Like all groups of financial institutions, the environment within which the discount houses operate has been changing. Although the Bank of England acknowledges the importance of the discount houses to the financial system in general and the operation of government monetary policy in particular, it has been prepared to allow, and indeed has encouraged, a higher level of competition within the discount market. In 1981 the Bank sought to main­tain the privileged position of tile discount houses by requiring banks with eligibility status (that is, those banks who were responsible for underwriting – accepting - bills eligible for rediscounting at the Bank of England) to maintain amounts of funds with the discount houses that constituted a certain proportion of their short-term sterling deposit liabilities. This arrangement was phased out during the late 1980s, so that the discount houses no longer had a secure supply of funds and had to compete more openly for them. At the same time, the 'Big Bang' reforms of the Stock Exchange in 1986 allowed more participants into the gilt-edged market, causing a higher level of com­petition for the discount houses in the area of short-dated gilts. Since the mid-1980s the Bank of England has additionally been prepared to deal di­rectly with institutions other than the discount houses. This has been in the form of sale and repurchase agreements (termed Repo agreements) with in­dividual banks and building societies, which has enabled these institutions to manage their liquidity positions by means of direct dealing with the Bank of England rather than at one remove via the discount houses. Since January 1996 these Repo transactions have been shown gross, i.e. both assets and liabilities, in UK banking statistics.

In 1988 the Bank of England published its intention to extend its dealing relationships beyond what at the time constituted the eight discount houses and made clear that it would be prepared to establish dealing relationships with any suitable institution. This move resulted in two additional institu­tions establishing dealing relationships with the Bank, although only one of these took on full discount house status. However, subsequently two discount houses withdrew from the market.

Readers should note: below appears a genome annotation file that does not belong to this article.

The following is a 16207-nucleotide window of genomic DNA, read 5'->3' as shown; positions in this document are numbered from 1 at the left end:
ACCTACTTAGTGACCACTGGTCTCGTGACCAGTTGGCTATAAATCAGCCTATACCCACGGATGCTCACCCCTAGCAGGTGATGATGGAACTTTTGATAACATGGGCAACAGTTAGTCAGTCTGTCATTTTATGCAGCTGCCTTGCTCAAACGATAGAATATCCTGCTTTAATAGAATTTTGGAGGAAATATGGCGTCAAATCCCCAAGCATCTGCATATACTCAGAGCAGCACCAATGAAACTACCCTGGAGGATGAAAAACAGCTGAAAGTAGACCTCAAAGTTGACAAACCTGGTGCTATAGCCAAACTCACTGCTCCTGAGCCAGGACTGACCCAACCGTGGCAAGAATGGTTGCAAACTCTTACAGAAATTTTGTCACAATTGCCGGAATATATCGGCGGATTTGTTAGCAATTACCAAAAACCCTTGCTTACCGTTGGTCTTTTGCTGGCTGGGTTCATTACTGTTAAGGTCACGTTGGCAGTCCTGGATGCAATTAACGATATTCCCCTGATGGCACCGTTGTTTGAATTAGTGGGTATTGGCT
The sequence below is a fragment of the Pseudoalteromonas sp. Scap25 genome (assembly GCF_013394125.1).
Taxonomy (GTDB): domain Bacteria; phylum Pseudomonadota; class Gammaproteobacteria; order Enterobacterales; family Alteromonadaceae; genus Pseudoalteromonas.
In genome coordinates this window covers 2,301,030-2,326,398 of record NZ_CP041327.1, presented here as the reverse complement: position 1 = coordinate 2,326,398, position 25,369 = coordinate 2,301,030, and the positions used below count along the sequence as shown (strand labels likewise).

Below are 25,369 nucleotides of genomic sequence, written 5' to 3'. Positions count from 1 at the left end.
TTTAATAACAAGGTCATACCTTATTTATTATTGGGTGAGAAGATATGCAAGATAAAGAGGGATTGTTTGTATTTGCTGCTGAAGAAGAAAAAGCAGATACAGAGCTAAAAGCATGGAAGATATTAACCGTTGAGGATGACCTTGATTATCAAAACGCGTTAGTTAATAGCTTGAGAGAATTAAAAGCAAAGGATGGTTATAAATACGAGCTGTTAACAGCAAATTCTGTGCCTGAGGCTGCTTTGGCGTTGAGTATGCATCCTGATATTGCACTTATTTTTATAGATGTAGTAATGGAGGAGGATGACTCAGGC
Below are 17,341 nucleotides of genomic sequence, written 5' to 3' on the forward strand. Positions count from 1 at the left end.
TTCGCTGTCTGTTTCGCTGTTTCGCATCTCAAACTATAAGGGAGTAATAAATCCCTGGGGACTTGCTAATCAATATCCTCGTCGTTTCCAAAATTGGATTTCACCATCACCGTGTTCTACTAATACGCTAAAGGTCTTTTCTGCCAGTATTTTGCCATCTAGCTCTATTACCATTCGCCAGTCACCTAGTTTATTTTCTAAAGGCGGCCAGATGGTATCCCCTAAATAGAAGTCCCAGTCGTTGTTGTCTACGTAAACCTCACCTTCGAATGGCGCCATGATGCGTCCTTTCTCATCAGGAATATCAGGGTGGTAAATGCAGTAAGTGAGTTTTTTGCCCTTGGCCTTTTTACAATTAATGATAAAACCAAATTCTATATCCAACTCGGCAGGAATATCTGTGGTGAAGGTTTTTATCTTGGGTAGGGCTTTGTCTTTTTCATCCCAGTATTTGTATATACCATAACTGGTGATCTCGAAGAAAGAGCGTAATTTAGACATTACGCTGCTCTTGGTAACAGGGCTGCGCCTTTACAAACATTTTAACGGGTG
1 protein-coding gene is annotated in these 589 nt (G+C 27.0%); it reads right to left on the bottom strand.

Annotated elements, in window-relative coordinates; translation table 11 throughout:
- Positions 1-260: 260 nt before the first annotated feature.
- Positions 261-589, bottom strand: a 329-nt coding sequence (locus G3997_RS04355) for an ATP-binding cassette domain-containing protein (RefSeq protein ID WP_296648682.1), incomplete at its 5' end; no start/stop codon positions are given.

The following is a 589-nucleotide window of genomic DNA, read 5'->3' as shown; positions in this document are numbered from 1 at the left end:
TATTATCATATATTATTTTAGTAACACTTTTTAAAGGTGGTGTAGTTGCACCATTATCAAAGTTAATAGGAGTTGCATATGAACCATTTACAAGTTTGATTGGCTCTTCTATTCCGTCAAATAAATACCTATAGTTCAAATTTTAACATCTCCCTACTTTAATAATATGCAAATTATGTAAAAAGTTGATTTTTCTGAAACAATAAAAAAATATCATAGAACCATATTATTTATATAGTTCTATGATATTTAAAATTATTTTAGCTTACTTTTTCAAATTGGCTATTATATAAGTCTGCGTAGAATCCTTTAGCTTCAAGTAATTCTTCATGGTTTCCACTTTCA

Taken together, these developments represent a substantial shift away from the houses' protected position of the past and hence raise questions regarding their future development. While the majority of the institutions have hitherto been prepared to remain involved with the discount market, a number of them have been busy diversifying their activities to reduce their dependence on the discount market. They have, for example, become involved in leasing, in futures business and in the insurance market.

 

 

I. Key terms:

 

Discount - скидка, знижка - reduction in the face value of a financial claim, such as a Bill of Echange or Treasury Bill, by the amount of money represented by the interest due on the claim during the remainder of its maturity. The reduction involved is the discount. It also denotes the action of selling a claim at a discount, i.e. to discount;
Lenser of last resort - кредитор останньої інстанції - an institution, normally a central bank, that stands ready to lend to the commercial banking system, when the latter is in overall shortage of funds. (The latter position will arise when extra large payments out of the banking system, such as seasonal tax payments (e.g. periodic corporation tax payments by companies), reduce the banking system’s holdings below the reserves. The central bank will, in such cases, lend at short term to the banking system until such time as funds return through normal depositors.)
Commercial bill - комерційний акредитив - any bill other than a Treasury bill. Commercial bills are bank bills or trade bills – Bills of Exchange are devided into these categories.
Eligible bill - першокласний комерційний вексель, акцептований першокласним банком - a bank bill issued by a bank on the eligible list which may be rediscounted at the Bank of England.
Big Bang - “Біг-бенг” - the term used to encapsulate the changes culminating on 27 October with abandonment of the commission agreementbetween members of the London Stock Exchange and of strict segregation of jobbers and brokers.